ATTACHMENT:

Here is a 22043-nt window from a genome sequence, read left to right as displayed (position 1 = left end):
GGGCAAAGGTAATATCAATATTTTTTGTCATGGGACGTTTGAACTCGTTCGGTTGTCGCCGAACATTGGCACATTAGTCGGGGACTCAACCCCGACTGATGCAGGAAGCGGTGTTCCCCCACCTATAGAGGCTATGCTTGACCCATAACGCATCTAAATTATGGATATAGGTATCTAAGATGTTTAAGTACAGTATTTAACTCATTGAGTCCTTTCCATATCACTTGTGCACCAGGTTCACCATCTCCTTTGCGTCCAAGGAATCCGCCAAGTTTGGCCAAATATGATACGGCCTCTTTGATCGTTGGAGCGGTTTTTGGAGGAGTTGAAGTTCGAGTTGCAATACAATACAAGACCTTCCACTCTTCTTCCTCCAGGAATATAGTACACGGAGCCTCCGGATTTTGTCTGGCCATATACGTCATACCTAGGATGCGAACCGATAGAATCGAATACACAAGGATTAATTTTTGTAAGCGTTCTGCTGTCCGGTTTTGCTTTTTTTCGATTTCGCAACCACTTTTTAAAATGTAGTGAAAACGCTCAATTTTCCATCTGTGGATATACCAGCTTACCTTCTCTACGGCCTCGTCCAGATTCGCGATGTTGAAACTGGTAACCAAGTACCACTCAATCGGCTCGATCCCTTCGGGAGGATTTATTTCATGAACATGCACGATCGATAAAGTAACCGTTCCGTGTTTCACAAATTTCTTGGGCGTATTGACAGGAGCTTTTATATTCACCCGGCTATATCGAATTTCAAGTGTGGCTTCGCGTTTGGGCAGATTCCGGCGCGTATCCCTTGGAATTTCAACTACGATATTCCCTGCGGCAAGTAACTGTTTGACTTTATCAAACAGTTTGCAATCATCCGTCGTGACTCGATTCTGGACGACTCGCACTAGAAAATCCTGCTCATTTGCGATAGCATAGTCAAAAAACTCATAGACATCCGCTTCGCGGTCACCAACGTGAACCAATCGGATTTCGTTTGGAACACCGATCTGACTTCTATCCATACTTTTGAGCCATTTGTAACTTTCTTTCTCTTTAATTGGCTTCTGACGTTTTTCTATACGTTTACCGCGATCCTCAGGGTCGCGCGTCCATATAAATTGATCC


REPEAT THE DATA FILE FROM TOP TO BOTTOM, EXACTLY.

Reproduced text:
Here is a 22043-nt window from a genome sequence, read left to right as displayed (position 1 = left end):
GGGCAAAGGTAATATCAATATTTTTTGTCATGGGACGTTTGAACTCGTTCGGTTGTCGCCGAACATTGGCACATTAGTCGGGGACTCAACCCCGACTGATGCAGGAAGCGGTGTTCCCCCACCTATAGAGGCTATGCTTGACCCATAACGCATCTAAATTATGGATATAGGTATCTAAGATGTTTAAGTACAGTATTTAACTCATTGAGTCCTTTCCATATCACTTGTGCACCAGGTTCACCATCTCCTTTGCGTCCAAGGAATCCGCCAAGTTTGGCCAAATATGATACGGCCTCTTTGATCGTTGGAGCGGTTTTTGGAGGAGTTGAAGTTCGAGTTGCAATACAATACAAGACCTTCCACTCTTCTTCCTCCAGGAATATAGTACACGGAGCCTCCGGATTTTGTCTGGCCATATACGTCATACCTAGGATGCGAACCGATAGAATCGAATACACAAGGATTAATTTTTGTAAGCGTTCTGCTGTCCGGTTTTGCTTTTTTTCGATTTCGCAACCACTTTTTAAAATGTAGTGAAAACGCTCAATTTTCCATCTGTGGATATACCAGCTTACCTTCTCTACGGCCTCGTCCAGATTCGCGATGTTGAAACTGGTAACCAAGTACCACTCAATCGGCTCGATCCCTTCGGGAGGATTTATTTCATGAACATGCACGATCGATAAAGTAACCGTTCCGTGTTTCACAAATTTCTTGGGCGTATTGACAGGAGCTTTTATATTCACCCGGCTATATCGAATTTCAAGTGTGGCTTCGCGTTTGGGCAGATTCCGGCGCGTATCCCTTGGAATTTCAACTACGATATTCCCTGCGGCAAGTAACTGTTTGACTTTATCAAACAGTTTGCAATCATCCGTCGTGACTCGATTCTGGACGACTCGCACTAGAAAATCCTGCTCATTTGCGATAGCATAGTCAAAAAACTCATAGACATCCGCTTCGCGGTCACCAACGTGAACCAATCGGATTTCGTTTGGAACACCGATCTGACTTCTATCCATACTTTTGAGCCATTTGTAACTTTCTTTCTCTTTAATTGGCTTCTGACGTTTTTCTATACGTTTACCGCGATCCTCAGGGTCGCGCGTCCATATAAATTGATCC